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Animal testing and the EC

PETA files complaint with European ombudsman over animal tests for cosmetics ingredients
Animal testing and the EC

People for the Ethical Treatment of Animals (PETA) UK has submitted an official complaint to the European Ombudsman alleging that the European Commission and the European Chemicals Agency (ECHA) have overstepped their bounds in a shameful attempt to redefine the ban prohibiting cosmetics testing on animals.

Flawed interpretation

The EU Cosmetics Regulation bans all tests on animals for cosmetics as well as all sales of cosmetics and ingredients that have been tested on animals anywhere in the world.

‘Consumers are now being given a false impression of the cruelty-free status of cosmetic products because companies may, in fact, actually be testing ingredients on animals.

‘With potentially thousands of animals’ lives at stake, we trust that the Ombudsman will share our view that the authorities have gone beyond their remit in interpreting and applying the law.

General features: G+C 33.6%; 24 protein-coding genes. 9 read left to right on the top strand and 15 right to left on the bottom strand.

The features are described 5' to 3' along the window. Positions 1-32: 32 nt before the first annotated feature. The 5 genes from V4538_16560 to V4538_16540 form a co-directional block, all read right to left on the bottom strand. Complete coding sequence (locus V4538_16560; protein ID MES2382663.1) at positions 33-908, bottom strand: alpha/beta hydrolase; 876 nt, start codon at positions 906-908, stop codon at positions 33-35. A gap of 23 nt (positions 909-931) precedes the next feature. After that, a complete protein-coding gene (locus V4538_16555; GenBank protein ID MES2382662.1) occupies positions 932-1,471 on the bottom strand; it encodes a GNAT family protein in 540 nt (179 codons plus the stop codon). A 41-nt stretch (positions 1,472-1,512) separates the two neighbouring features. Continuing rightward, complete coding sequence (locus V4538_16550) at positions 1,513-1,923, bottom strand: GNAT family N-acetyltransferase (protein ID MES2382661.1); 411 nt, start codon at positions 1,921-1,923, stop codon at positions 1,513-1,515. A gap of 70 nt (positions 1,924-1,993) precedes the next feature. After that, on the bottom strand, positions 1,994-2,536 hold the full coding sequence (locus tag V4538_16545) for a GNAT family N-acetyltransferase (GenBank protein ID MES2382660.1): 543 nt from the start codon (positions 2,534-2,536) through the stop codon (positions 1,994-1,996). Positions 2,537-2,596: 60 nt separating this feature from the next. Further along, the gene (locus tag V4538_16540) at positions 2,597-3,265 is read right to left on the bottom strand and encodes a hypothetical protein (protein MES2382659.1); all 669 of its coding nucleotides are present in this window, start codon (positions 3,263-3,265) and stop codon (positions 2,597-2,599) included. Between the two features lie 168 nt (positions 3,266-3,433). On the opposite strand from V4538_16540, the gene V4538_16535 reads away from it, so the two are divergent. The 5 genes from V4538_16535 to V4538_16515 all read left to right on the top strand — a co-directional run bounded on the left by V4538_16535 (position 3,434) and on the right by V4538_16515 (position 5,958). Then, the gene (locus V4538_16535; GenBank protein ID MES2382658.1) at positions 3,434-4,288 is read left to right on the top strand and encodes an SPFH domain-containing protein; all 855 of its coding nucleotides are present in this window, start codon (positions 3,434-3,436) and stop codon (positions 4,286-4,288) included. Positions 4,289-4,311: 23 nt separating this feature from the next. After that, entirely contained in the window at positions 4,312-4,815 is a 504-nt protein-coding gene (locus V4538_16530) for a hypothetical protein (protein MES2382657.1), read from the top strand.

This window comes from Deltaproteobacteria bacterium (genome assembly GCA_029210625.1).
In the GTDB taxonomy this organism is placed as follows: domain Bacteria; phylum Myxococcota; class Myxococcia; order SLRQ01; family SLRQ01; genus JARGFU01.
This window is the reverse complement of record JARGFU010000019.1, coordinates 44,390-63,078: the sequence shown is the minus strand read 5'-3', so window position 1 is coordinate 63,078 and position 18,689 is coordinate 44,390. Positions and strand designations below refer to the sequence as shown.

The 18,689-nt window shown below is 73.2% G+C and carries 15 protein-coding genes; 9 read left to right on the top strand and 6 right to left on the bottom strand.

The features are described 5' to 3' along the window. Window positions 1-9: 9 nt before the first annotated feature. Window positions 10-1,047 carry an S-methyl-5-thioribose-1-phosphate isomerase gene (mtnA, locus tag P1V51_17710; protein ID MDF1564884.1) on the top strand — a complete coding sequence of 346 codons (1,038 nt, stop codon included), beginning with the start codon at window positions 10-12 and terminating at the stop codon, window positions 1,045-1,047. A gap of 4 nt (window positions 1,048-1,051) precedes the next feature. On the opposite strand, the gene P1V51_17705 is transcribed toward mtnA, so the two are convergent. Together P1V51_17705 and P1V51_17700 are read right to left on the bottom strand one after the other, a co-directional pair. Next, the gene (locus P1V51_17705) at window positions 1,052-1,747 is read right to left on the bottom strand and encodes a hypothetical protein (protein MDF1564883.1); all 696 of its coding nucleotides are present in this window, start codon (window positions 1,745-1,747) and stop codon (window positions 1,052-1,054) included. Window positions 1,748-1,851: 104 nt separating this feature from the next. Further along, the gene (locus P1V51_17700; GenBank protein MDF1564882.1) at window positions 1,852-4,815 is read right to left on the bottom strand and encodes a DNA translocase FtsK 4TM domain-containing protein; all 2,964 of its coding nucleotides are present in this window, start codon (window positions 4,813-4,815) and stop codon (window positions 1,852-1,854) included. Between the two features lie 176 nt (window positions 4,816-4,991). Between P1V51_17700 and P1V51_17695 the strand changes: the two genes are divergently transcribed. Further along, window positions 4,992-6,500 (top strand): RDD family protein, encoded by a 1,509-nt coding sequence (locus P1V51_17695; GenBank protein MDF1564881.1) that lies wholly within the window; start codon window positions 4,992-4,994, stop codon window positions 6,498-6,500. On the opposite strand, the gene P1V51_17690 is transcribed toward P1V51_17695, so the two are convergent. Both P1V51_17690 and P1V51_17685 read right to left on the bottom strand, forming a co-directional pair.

‘Both the letter and spirit of the Cosmetics Regulation – which aims to ensure the safety of cosmetics products and ingredients using only humane, non-animal methods – must be maintained.’

PETA science policy advisor

A flawed interpretation of the law by these regulatory authorities means that animals will, in fact, continue to be killed in tests for cosmetics ingredients.

Using the Registration, Evaluation, Authorisation and Restriction of Chemicals (REACH) regulation – the world’s largest chemical-testing programme – as an excuse, the European Commission and ECHA, the agency responsible for administering REACH, have decided they will allow tests on animals for chemicals used exclusively in cosmetics when workers may be exposed during manufacturing.

For chemicals used in both cosmetics and other types of product, tests on animals are also permitted in a number of scenarios.

This violates both the Cosmetics and REACH regulations, which clearly state that animals should not be killed in the production of new cosmetics products.

The REACH regulation clearly states that it applies without prejudice to the Cosmetics Regulation, meaning that REACH may not be used to circumvent the animal-testing ban. Additionally, the European Commission is not authorised to introduce exemptions to the ban.

Click here to find out more about PETA and its work to prevent animal cruelty.

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